Effects of Visual Alcohol Cues on Alcoholics' Autonomic Arousal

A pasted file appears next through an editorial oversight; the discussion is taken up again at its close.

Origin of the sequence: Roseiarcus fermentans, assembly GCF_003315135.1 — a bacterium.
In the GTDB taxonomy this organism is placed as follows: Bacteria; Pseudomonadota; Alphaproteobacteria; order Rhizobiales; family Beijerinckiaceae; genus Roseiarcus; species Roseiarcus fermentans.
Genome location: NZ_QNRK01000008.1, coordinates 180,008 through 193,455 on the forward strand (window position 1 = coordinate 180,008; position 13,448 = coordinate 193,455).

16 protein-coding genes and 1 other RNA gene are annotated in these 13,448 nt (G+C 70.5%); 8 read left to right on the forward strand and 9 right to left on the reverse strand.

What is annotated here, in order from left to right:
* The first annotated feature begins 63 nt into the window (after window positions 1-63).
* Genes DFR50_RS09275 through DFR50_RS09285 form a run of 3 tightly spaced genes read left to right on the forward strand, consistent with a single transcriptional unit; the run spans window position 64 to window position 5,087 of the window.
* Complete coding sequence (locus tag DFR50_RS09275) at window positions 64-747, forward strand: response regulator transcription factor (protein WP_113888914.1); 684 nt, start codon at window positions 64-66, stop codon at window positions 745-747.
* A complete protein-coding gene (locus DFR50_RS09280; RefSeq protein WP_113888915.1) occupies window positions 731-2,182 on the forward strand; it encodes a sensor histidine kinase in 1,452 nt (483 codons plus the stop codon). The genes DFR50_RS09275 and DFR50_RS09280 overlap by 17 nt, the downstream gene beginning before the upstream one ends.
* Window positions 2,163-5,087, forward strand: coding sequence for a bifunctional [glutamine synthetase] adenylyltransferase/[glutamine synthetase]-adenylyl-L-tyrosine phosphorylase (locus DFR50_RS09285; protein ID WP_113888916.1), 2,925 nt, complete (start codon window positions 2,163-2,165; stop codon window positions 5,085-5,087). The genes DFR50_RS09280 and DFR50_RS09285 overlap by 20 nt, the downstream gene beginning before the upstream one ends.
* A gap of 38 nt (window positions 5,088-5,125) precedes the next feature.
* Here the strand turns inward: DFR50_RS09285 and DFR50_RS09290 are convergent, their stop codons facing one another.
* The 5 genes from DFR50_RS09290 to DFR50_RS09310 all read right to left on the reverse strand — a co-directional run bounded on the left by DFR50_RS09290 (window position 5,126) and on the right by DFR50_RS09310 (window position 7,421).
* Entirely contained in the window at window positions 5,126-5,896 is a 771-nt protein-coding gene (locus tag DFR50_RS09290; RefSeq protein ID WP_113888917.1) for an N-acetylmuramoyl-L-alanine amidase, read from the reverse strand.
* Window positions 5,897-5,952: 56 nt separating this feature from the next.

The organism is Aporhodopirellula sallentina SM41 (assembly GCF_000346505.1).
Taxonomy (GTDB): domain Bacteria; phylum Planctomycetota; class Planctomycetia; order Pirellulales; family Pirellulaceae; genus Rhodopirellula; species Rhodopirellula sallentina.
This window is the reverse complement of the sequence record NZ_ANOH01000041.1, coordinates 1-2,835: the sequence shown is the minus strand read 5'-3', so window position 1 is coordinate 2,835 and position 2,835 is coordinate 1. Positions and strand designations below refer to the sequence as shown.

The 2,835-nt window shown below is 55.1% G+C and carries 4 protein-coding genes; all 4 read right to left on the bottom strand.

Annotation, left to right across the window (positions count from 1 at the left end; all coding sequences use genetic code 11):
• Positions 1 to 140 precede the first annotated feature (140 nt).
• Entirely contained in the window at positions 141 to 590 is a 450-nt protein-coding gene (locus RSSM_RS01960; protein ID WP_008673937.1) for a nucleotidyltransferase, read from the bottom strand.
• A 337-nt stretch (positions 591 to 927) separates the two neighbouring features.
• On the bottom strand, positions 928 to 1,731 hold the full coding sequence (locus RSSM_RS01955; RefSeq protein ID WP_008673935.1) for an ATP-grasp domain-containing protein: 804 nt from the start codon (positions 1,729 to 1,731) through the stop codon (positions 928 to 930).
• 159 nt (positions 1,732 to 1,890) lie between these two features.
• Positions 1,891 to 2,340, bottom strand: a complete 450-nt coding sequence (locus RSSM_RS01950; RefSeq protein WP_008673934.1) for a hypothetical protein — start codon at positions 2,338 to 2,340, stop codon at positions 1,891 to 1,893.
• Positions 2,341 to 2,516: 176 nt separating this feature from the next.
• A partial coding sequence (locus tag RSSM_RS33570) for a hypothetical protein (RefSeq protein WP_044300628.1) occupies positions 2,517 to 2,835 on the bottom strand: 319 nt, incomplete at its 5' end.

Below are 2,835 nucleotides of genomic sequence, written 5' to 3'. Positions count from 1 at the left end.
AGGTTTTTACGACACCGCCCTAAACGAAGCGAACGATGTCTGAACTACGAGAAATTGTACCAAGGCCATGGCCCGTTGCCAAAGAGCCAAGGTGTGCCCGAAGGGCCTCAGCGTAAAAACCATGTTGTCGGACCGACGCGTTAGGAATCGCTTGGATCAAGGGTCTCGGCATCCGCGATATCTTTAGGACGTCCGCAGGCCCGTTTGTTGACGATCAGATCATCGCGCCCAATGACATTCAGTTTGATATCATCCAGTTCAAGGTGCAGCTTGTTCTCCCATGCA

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Alcohol-related stimuli are known to increase craving and autonomic arousal in alcohol-dependent Ss. The present investigation was designed to determine whether visual alcohol cues alone, that is, slides showing drinking environments and alcohol beverage bottles, were sufficient to elicit autonomic arousal. Eighty-two male alcoholic inpatients were shown alcohol-related or control slides while electrodermal responses were recorded. Each slide was presented for 4 s and interstimulus intervals varied between 20 and 30 s. The frequency of skin conductance responses (SCRs) and the amplitude of the first SCR to each picture presentation were greater to alcohol slides than to control slides. The Ss showed slower habituation to alcohol-related slides as compared with control slides. Pictures of hard liquor yielded significantly higher SCR amplitudes than did pictures of beer.

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